Workplace technology enters new `golden age`

A ‘golden age’ of workplace technology could be coming, in the wake of the COVID-19 pandemic according to a new report, co-authored by Professor Michael Dickmann from Cranfield University which investigated the Global Mobility response to COVID-19. The report claims that some multinational companies were completely lacking crisis response plans when the pandemic hit, and many are now adjusting their goals because of movement restrictions and employee wellbeing.

Global Mobility is defined in the report as the function that manages the logistics and the needs of employees who live and work, or travel frequently, to different countries. Many multinational corporations have staff as long- or short-term assignees overseas, and staff who travel internationally for business. The COVID-19 pandemic has caused huge disruption for these companies and their employees.

The report Now, Next and Beyond: Global Mobility’s response to COVID-19, was commissioned by The RES Forum, in association with EY, and surveyed 53 multinational corporations (MNCs) who have large numbers of employees working and moving around the world. The academic team researched crisis planning, Global Mobility action, the short- and long-term impact of the pandemic, and gives insight and recommendations for action.

Key findings include:

  • Less than half of corporations (49 percent) have fully implemented a major incident response policy
  • A solid Duty of Care programme before the crisis paid off in terms of switching to crisis mode
  • About half of the MNCs are lagging in the development of suitable action addressing the needs of Global Mobility in the pandemic
  • Two thirds completely suspended all business travel, nationally and internationally
  • More than two thirds of MNCs see a high or extreme risk for assignees’ mental health
  • About one third expects a decrease in assignee satisfaction, due to incomplete and/or changing information from the company
  • Use of virtual work will increase in more than 80 percent of all companies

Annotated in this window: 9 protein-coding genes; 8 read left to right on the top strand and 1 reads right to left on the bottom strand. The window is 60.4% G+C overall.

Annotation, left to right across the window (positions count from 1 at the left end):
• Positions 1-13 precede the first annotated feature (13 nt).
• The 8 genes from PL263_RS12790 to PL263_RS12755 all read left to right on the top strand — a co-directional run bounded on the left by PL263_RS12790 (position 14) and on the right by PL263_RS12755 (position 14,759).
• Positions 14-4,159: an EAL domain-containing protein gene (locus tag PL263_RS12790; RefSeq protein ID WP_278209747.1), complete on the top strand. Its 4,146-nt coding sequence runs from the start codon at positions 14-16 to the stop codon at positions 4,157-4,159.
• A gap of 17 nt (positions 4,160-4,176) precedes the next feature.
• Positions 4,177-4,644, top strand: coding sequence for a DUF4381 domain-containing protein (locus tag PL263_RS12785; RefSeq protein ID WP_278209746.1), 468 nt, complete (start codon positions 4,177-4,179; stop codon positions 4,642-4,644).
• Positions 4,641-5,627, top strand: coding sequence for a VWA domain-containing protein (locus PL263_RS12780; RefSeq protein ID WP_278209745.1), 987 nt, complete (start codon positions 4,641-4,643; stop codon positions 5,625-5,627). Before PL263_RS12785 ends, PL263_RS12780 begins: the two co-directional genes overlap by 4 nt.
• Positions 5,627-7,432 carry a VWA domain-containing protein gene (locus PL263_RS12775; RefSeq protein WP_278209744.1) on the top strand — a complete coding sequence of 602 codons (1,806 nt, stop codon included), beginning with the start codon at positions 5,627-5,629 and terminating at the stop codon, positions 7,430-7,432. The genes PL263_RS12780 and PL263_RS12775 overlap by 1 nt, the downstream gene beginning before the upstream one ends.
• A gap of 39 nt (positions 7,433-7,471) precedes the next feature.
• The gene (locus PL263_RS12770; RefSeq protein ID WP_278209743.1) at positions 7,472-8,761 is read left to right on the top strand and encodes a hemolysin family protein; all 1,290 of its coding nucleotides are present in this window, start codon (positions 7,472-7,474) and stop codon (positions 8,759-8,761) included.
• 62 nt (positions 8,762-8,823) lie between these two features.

• 76 percent believe that business travel will be reduced even long beyond the crisis
  • Over half predict a drop in short- and long-term assignments


Catching up

Michael Dickmann, Professor of International Human Resource Management, said: “I was surprised to see that many companies did not have business continuity plans or crisis strategies in place – which meant they were caught out when COVID-19 swept across the globe. Although corporations adapted quickly, many expect their assignment goals to not be fulfilled. This is partly due to the valid concerns for employees’ mental health and wellbeing; and it’s also due to the restrictions on normal networking and business action.”

[perfectpullquote align=”right” bordertop=”false” cite=”” link=”” color=”” class=”” size=””]Global HR management may never look the same again[/perfectpullquote]

“Global HR management may never look the same again,” says Professor Dickmann. “The expected long-term decrease in international business travel and global assignments will impact on talent management, in terms of knowledge creation and corporate integration around the world. Global Mobility professionals are likely to need to develop their skill set further to adapt to the future needs of the business.”

RES Forum partner, David Enser, said: “Great learning and positive action can come of crisis and upheaval – as such, the RES Forum remains resolute of belief in the uniqueness of our mobility industry and academia-acknowledged research agenda – giving full answers, industry and academia-backed, to the provocative questions as the Future of Work unfolds before us.”

The report was co-authored by Dr Benjamin Bader of Newcastle University Business School and is available to view on The RES Forum website.

Research beyond the immediate effects of COVID-19 continues through the Global Mobility of Employees (GLOMO) consortium. The European Union is supporting 15 in-depth research projects that explore global mobility issues financially. One of the projects, led by Cranfield University, looks at micro, meso and macro implications of working in physically and psychologically hostile environments.